Practical Means Real, Not Theoretical Support

Another great post from Ryan Avent on the illusion of political practicality for instituting carbon taxes and geoengineering:

But of course, a carbon tax looks like a clean, simple option at the moment because no one is invested in securing protections or advantages for themselves because a carbon tax isn’t on the table. The moment it looked as though Congress might actually consider and pass a carbon tax, every single interest that has pushed for free carbon credits or other assistance would take on the carbon tax, demanding exemptions or offsetting subsidies of some kind, and generally producing the exact same kind of mess for a carbon tax bill that we have now with a cap-and-trade bill.

It’s worth thinking about this when reading things by people supportive of geoengineering as a solution to the climate change problem. They tend to look at the difficulty the world has had putting in place a system that will succeed at reducing emissions, conclude that the world will fail at reducing emissions sufficiently, and argue that geoengineering is the only way forward.

Sounds almost reasonable, but…

But the question that stands out most to me is just why these geoengineering advocates think that it will be easier to do grand scale, highly unpredictable projects that will affect the earth’s climate in a significant fashion in just a short amount of time than it will be to continue on the path we’re currently following, negotiating for emission cuts. Really, have they thought about this?

Begin with the fact that politicians are extremely risk averse. Who wants to be the guy in charge of the effort to build the who-knows-how-many-billions-of-dollars 18-mile long sulphur dioxide tube? The downside risks are enormous relative to the potential upside benefits.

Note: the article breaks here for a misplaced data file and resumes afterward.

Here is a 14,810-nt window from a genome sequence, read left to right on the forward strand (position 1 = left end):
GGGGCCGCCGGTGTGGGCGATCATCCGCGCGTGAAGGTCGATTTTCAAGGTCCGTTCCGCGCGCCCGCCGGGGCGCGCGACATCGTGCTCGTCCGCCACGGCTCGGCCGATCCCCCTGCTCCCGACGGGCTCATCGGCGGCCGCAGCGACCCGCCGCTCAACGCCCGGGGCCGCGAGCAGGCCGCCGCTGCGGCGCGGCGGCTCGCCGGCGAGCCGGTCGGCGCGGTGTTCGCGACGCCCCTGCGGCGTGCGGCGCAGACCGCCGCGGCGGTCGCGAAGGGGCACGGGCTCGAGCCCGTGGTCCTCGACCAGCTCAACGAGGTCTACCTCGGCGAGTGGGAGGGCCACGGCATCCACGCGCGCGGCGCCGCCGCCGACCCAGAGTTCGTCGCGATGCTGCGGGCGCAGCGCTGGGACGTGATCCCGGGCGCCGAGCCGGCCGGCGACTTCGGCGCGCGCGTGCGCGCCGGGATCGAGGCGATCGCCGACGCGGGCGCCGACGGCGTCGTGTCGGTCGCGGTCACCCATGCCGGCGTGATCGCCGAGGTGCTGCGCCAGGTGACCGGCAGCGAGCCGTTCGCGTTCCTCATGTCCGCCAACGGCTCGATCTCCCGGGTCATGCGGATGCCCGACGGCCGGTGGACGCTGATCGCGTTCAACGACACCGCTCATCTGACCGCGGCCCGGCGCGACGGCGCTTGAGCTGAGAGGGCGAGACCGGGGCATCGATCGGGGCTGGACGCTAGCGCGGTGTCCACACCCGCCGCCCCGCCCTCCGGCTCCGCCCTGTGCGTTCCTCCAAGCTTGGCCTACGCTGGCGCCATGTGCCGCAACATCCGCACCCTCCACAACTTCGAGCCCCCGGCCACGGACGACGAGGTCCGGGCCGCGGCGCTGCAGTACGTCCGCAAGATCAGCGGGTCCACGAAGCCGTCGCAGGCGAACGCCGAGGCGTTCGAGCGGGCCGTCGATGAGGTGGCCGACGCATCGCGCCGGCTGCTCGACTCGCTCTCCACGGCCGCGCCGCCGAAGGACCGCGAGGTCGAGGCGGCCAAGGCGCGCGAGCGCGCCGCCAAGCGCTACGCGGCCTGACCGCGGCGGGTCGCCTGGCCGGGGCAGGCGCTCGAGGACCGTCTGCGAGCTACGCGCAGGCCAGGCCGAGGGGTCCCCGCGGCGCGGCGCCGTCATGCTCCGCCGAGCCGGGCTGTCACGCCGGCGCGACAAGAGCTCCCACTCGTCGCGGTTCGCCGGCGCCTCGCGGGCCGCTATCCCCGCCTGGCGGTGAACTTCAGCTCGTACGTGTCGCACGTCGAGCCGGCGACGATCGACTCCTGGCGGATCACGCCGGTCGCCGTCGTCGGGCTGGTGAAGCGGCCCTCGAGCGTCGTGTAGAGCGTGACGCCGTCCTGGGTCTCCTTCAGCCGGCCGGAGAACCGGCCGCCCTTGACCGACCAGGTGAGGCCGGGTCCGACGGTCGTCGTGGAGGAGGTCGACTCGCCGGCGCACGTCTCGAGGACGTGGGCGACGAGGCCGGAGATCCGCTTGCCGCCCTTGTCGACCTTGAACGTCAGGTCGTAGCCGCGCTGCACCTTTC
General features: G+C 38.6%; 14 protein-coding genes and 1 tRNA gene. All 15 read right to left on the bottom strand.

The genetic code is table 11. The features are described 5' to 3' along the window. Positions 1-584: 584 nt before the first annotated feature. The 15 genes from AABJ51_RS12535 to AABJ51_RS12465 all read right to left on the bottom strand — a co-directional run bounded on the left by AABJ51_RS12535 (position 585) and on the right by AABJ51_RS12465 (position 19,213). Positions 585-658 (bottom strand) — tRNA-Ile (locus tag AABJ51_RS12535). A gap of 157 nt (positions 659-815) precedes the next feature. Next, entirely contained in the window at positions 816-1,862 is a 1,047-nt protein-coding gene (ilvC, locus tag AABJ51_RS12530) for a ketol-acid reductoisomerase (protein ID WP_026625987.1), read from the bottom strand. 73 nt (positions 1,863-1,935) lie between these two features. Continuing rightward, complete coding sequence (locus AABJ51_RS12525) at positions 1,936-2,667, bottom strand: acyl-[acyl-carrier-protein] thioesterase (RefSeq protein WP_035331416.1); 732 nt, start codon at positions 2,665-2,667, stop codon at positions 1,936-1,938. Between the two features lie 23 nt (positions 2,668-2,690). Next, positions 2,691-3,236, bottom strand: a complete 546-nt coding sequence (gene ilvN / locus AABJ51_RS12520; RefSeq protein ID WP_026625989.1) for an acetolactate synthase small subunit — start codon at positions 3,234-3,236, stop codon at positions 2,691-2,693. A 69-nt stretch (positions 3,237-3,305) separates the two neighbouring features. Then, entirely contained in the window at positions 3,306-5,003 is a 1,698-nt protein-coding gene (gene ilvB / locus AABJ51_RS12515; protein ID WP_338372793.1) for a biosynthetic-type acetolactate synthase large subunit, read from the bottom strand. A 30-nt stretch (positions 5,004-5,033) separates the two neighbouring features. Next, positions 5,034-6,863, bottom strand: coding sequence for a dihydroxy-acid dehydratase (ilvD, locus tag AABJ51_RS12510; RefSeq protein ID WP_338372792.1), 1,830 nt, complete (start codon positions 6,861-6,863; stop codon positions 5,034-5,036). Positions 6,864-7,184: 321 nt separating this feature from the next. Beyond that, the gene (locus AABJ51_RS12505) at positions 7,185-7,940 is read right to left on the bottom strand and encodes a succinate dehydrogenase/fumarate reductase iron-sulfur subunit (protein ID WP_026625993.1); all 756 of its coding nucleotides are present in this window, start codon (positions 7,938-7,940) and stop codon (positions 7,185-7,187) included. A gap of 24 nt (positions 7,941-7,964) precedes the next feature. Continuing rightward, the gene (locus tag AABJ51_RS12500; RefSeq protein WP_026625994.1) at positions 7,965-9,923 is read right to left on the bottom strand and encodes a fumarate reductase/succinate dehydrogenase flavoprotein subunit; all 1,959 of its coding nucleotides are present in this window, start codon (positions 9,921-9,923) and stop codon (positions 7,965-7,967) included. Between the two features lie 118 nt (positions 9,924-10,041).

Seriously, it’s hard enough to get the United States to pass any environmental legislation much less a H.G. Wells style scheme, which has never been tired at any level.

As for the supposedly practical carbon tax proposal, there seems to a total lack of interest outside of the internet and other hypothetical musings. Sure a carbon tax could be simpler then a cap and trade system, but other then Jeff Flake nobody of any relevance seems to have made any effort to have such a proposal enacted.

I mean you’ve got all the major environmental groups and business coalitions supporting some kind of cap and trade system, by contrast you’ve got a handful of prominent people that support a carbon tax, that also support a cap and trade system. You’ve also got a few dozen bloggers and endless comments drawn from GOP statements and other people with no actual interest in doing anything about climate change about how a carbon tax would be better then a cap and trade system. Collectively the ratio of people talking about a theoretical carbon tax vs. advocating for a real life carbon tax is about 1000 to 1.


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